Study shows that damaged reefs can recover


There could yet be some hope for coral reefs according to a study by University of Florida and Caribbean researchers, which indicates that even damaged reefs are capable of recovery.

In a 13-year study in the Cayman Islands, warm ocean temperatures led to bleaching and infectious disease that reduced live coral cover by more than 40 percent between 1999 and 2004. But seven years later, the amount of live coral on the reefs, the density of young colonies and the overall size of corals all had returned to the 1999 state, the study showed.

Much of the reef surrounding Little Cayman Island is protected, so damage from fishing, anchoring and some other human activities is minimised, said UF researcher Chuck Jacoby, who helped with the study.

"Nevertheless, all coral reefs, even those that are well-protected, suffer damage," Jacoby said. "Little Cayman is an example of what can happen, because it is essentially free from local stresses due to its isolation, small human population and generally healthy ecology."

Reefs are under threat from overfishing, coral mining, tourism and coastal development and now global warming is accelerating the destruction.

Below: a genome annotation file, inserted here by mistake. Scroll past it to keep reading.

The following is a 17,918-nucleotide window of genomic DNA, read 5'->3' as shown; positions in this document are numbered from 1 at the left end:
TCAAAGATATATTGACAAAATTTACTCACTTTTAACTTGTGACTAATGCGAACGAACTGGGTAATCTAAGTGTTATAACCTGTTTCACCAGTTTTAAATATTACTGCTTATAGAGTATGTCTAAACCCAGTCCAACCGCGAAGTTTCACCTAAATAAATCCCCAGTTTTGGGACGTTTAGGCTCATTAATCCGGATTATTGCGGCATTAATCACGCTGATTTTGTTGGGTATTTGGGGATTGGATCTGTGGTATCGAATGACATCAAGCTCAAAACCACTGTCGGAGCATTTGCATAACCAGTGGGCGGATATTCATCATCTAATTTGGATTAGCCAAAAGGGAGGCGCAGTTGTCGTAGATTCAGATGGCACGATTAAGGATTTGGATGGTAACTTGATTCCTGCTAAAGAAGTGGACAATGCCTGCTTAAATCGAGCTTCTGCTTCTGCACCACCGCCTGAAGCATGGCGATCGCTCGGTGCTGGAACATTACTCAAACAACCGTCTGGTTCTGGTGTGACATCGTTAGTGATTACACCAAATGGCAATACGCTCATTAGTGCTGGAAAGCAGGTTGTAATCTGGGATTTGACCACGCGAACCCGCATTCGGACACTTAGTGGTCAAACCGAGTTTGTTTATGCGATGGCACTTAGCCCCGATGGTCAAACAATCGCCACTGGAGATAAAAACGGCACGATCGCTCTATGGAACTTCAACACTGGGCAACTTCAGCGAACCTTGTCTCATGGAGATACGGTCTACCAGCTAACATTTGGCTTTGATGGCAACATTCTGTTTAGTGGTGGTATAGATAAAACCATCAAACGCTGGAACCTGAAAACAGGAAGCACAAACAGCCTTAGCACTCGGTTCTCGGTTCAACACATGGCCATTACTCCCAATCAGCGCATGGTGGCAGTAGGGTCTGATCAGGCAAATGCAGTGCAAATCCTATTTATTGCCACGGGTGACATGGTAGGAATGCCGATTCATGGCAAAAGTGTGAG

But the UF study offers hope for coral reefs ─ if humans pay more attention to protecting them.

"In addition to saving the living organisms that make coral reefs their homes, safeguarding the habitats could ensure millions of dollars for the fishing and tourism industries, not to mention maintaining barriers that protect coastal areas and their human inhabitants from tropical storms," said Tom Frazer, a professor of aquatic ecology at UF.

The study was published in the November online publication Public Library of Science, and highlighted in the "Editor’s Choice" section of last month’s issue of the journal Science.

Why not take out a subscription to Practical Fishkeeping magazine? See our latest subscription offer.

Don't forget that PFK is now available to download on the iPad/iPhone.